Butovskaya , Seda Can , Katarzyna Cantarero , Antonin Carrier , Hakan Çetinkaya , Dominika
Chabin , Daniel Conroy-Beam , Ilona Croy , Rosa María Cueto , Marcin Czub , Daria Dronova ,
Seda Dural , Izzet Duyar , Berna Ertugrul , Agustín Espinosa , Ignacio Estevan , Carla Sofia
Esteves , Tomasz Frackowiak , Jorge Contreras Graduño , Farida Guemaz , Tran Ha Thu , Mária
Haľamová , Iskra Herak , Marina Horvat , Ivana Hromatko , Chin-Ming Hui , Jas Laile Jaafar , Feng
Jiang , Konstantinos Kafetsios , Tina Kavcic , Leif Edward Ottesen Kennair , Nicolas Kervyn ,
Full Terms & Conditions of access and use can be found at
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Nils C. Köbis , Aleksandra Kostic , Anna Krasnodębska , András Láng , Georgina R. Lennard ,
Ernesto León , Torun Lindholm , Gulia Lopez , Mohammad Madallh Alhabahba , Alvaro Mailhos ,
Zoi Manesi , Rocio Martinez , Mario Sainz Martinez , Sarah L. McKerchar , Norbert Meskó ,
Girishwar Misra , Conal Monaghan , Emanuel C. Mora , Alba Moya-Garófano , Bojan Musil ,
Jean Carlos Natividade , George Nizharadze , Elisabeth Oberzaucher , Anna Oleszkiewicz ,
Mohd Sofian Omar Fauzee , Ike E. Onyishi , Baris Özener , Ariela Francesca Pagani , Vilmante
Pakalniskiene , Miriam Parise , Bogusław Pawłowski , Farid Pazhoohi , Marija Pejičić , Annette
Pisanski , Katarzyna Pisanski , Nejc Plohl , Edna Ponciano , Camelia Popa , Pavol Prokop ,
Aneta Przepiórka , Truong Quang Lam , Muhammad Rizwan , Joanna Różycka-Tran , Svjetlana
Salkičević , Ruta Sargautyte , Ivan Sarmany-Schuller , Susanne Schmehl , Anam Shahid , Rizwana
Shaikh , Shivantika Sharad , Franco Simonetti , Meri Tadinac , Truong Thi Khanh Ha , Karina
Ugalde González , Christin-Melanie Vauclair , Luis Diego Vega , Dwi Ajeng Widarini , Bogdan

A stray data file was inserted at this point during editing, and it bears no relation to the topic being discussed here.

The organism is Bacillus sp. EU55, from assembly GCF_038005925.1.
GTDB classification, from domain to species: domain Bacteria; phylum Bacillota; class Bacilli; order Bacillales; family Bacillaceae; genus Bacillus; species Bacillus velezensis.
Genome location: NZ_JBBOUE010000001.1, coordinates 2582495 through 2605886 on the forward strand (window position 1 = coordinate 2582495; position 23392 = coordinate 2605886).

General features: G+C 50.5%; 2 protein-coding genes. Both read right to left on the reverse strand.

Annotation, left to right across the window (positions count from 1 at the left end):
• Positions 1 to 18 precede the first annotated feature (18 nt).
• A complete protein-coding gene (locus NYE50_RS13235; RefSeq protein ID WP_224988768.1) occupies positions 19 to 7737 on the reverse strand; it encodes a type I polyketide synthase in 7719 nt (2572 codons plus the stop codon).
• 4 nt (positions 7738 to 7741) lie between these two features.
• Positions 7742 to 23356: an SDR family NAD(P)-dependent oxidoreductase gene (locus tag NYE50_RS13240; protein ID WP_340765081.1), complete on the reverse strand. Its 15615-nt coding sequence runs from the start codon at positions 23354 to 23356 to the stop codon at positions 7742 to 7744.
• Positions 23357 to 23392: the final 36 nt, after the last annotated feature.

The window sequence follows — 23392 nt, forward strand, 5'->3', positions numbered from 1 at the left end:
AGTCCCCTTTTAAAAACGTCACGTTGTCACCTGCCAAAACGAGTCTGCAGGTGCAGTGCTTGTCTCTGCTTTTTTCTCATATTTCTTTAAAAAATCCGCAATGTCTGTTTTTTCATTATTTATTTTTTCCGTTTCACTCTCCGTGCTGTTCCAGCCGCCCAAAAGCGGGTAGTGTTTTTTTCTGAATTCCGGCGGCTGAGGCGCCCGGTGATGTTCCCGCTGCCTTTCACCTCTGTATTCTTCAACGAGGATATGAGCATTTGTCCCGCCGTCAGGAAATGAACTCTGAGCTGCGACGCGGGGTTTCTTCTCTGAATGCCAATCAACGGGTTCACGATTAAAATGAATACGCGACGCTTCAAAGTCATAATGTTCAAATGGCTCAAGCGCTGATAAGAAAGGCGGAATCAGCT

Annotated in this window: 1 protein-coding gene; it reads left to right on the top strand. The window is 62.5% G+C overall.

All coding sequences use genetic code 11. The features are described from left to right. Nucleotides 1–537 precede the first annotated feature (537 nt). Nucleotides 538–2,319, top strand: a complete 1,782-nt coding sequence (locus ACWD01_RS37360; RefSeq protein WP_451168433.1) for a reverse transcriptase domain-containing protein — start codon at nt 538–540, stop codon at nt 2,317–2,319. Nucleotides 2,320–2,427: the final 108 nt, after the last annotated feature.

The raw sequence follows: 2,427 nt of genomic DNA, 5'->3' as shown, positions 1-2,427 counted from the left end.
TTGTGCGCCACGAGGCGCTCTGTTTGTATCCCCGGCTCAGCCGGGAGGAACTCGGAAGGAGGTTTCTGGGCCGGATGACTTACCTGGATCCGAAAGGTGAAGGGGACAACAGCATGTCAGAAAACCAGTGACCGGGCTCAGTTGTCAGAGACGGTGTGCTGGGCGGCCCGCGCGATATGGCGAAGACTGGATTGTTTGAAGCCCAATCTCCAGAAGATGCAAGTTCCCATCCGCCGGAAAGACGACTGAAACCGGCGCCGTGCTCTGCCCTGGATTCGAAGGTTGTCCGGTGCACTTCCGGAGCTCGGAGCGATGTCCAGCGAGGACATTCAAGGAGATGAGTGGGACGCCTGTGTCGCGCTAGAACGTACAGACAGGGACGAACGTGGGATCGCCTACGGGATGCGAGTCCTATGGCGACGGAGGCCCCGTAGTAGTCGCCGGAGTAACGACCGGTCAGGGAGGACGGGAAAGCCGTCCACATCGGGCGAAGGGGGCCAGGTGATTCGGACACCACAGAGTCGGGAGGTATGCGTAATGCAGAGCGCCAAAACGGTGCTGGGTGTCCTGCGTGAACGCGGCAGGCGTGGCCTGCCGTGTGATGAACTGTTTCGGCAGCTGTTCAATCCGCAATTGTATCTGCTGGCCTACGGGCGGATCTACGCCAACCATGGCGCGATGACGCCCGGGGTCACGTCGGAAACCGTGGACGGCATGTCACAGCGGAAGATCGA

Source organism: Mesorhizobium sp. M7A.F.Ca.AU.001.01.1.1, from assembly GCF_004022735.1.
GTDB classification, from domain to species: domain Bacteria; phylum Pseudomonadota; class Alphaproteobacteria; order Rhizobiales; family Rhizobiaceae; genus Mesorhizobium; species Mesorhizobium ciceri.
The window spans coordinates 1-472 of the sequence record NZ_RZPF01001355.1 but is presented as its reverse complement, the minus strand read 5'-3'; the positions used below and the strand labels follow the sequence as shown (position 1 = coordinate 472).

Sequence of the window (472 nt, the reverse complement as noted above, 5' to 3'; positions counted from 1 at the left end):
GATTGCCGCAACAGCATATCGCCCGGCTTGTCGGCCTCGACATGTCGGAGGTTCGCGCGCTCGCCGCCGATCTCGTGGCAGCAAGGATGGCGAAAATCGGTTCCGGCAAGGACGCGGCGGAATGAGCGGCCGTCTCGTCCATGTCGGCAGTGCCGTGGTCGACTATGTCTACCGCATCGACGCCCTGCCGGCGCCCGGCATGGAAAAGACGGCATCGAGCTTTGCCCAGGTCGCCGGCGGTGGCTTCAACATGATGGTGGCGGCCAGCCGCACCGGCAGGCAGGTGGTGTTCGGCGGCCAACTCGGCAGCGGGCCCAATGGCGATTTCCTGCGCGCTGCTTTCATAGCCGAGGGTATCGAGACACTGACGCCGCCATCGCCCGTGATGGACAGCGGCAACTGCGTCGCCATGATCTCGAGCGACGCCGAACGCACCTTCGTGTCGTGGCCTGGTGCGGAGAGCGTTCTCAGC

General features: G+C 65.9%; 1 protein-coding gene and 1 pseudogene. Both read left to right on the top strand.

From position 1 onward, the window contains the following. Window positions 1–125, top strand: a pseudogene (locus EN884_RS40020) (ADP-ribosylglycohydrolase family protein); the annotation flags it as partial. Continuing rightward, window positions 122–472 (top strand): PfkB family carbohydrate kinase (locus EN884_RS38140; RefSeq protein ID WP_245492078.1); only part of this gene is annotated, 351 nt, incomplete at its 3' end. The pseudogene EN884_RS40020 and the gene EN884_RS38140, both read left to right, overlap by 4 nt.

Wojciszke , Gyesook Yoo , Zainab Fotowwat Zadeh , Marta Zaťková , Maja Zupančič & Robert
J. Sternberg (2020): Universality of the Triangular Theory of Love: Adaptation and Psychometric
Properties of the Triangular Love Scale in 25 Countries, The Journal of Sex Research, DOI:
10.1080/00224499.2020.1787318
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Universality of the Triangular Theory of Love: Adaptation and Psychometric
Properties of the Triangular Love Scale in 25 Countries
Piotr Sorokowski
a
, Agnieszka Sorokowska
a
, Maciej Karwowski
a
, Agata Groyecka
a
, Toivo Aavik
b
, Grace Akello
c
,
Charlotte Alm
d
, Naumana Amjad
e
, Afa Anjum
e
, Kelly Asao
f
, Chiemezie S. Atama
g
, Derya Atamtürk Duyar
h
,
Richard Ayebare
i
, Carlota Batres
j
, Mons Bendixen
k
, Aicha Bensaa
l
, Boris Bizumic
m
, Mahmoud Boussena
l
,
David M. Buss
n
, Marina Butovskaya
o
, Seda Can
p
, Katarzyna Cantarero
q
, Antonin Carrier
r
, Hakan Çetinkaya
p
,
Dominika Chabin
s
, Daniel Conroy-Beam
t
, Ilona Croy
u
, Rosa María Cueto
v
, Marcin Czub
a
, Daria Dronova
o
,
Seda Dural
p
, Izzet Duyar
h
, Berna Ertugrul
w
, Agustín Espinosa
v
, Ignacio Estevan
x
, Carla Soa Esteves
y
,
Tomasz Frackowiak
a
, Jorge Contreras Graduño
z
, Farida Guemaz
aa
, Tran Ha Thu
bb
, Mária Haľamová
cc
, Iskra Herak
r
,
Marina Horvat
dd
, Ivana Hromatko
ee
, Chin-Ming Hui
, Jas Laile Jaafar
gg
, Feng Jiang
hh
, Konstantinos Kafetsios
ii
,
Tina Kavcic
jj
, Leif Edward Ottesen Kennair
k
, Nicolas Kervyn
r
, Nils C. Köbis
kk
, Aleksandra Kostic
ll
, Anna Krasnodębska
mm
,
András Láng
nn
, Georgina R. Lennard
m
, Ernesto León
v
, Torun Lindholm
d
, Gulia Lopez
oo
,
Mohammad Madallh Alhabahba
pp
, Alvaro Mailhos
x
, Zoi Manesi
qq
, Rocio Martinez
rr
, Mario Sainz Martinez
rr
,
Sarah L. McKerchar
m
, Norbert Meskó
nn
, Girishwar Misra
ss
, Conal Monaghan
m
, Emanuel C. Mora
tt
, Alba Moya-
Garófano
rr
, Bojan Musil
dd
, Jean Carlos Natividade
uu
, George Nizharadze
vv
, Elisabeth Oberzaucher
ww
,
Anna Oleszkiewicz
a
, Mohd Soan Omar Fauzee
xx
, Ike E. Onyishi
g
, Baris Özener
h
, Ariela Francesca Pagani
oo
,
Vilmante Pakalniskiene
yy
, Miriam Parise
oo
, Bogusław Pawłowski
a
, Farid Pazhoohi
zz
, Marija Pejičić
ll
, Annette Pisanski
tt
,
Katarzyna Pisanski
a
, Nejc Plohl
dd
, Edna Ponciano
aaa
, Camelia Popa
bbb
, Pavol Prokop
ccc
, Aneta Przepiórka
ddd
,
Truong Quang Lam
bb
, Muhammad Rizwan
eee
, Joanna Różycka-Tran
f
, Svjetlana Salkičević